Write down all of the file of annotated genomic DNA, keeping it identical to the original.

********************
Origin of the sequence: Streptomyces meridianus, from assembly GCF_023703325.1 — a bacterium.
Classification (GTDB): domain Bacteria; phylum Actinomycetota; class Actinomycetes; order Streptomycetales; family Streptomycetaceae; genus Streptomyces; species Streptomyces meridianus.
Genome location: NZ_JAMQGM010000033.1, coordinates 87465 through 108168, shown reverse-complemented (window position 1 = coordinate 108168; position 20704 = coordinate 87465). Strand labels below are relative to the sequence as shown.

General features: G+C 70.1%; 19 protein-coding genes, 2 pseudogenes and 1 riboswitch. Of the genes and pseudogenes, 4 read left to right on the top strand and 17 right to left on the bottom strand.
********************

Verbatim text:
Origin of the sequence: Streptomyces meridianus, from assembly GCF_023703325.1 — a bacterium.
Classification (GTDB): domain Bacteria; phylum Actinomycetota; class Actinomycetes; order Streptomycetales; family Streptomycetaceae; genus Streptomyces; species Streptomyces meridianus.
Genome location: NZ_JAMQGM010000033.1, coordinates 87465 through 108168, shown reverse-complemented (window position 1 = coordinate 108168; position 20704 = coordinate 87465). Strand labels below are relative to the sequence as shown.

General features: G+C 70.1%; 19 protein-coding genes, 2 pseudogenes and 1 riboswitch. Of the genes and pseudogenes, 4 read left to right on the top strand and 17 right to left on the bottom strand.